How Do You Calculate P-Value

In statistical hypothesis testing, the P-value is a crucial metric that helps researchers assess the strength of evidence against a null hypothesis. It quantifies the probability of observing a test statistic as extreme as, or more extreme than, the one obtained during the experiment, assuming the null hypothesis is true.

Formula: The P-value is calculated based on the observed and expected values, involving a statistical formula that considers the distribution of the test statistic under the null hypothesis.

How to Use:

  1. Input the observed value in the designated field.
  2. Input the expected value in the respective field.
  3. Click the “Calculate” button to obtain the P-value.

Example: Suppose you have observed 45 occurrences of an event, but you expected only 40 based on previous data. Enter 45 as the observed value and 40 as the expected value to find the P-value.


  1. What is a P-value?
    • The P-value is a measure that helps determine the strength of evidence against a null hypothesis in statistical hypothesis testing.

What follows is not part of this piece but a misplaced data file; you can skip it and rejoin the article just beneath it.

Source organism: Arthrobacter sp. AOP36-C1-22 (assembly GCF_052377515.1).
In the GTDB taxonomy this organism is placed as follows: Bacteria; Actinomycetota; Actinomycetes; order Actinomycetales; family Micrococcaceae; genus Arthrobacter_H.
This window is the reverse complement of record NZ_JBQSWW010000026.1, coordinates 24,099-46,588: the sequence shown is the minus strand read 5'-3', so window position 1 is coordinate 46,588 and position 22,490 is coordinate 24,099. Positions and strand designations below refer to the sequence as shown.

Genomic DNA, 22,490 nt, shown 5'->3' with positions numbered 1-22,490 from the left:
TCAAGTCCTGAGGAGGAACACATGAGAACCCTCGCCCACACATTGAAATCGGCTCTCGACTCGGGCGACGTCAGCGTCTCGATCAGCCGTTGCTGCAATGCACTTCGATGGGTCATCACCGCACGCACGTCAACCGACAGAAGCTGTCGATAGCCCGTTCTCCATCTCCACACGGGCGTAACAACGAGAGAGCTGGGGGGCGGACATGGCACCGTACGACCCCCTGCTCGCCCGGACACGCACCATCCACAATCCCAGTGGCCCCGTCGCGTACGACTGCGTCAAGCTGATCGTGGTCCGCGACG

2. Why is the P-value important?
    • A lower P-value suggests stronger evidence against the null hypothesis, indicating that the results are statistically significant.
  3. How is the P-value interpreted?
    • A P-value less than a chosen significance level (e.g., 0.05) indicates that the null hypothesis is unlikely, and the results are significant.
  4. Can the P-value be greater than 1?
    • No, P-values range from 0 to 1, where lower values indicate stronger evidence against the null hypothesis.
  5. What is the significance level in hypothesis testing?
    • The significance level, often denoted as alpha (α), is the probability of rejecting the null hypothesis when it is true. Commonly set at 0.05.

Conclusion: Understanding how to calculate the P-value is essential for making informed decisions in statistical analysis. This calculator provides a quick and accessible way to compute the P-value based on observed and expected values, facilitating rigorous hypothesis testing.

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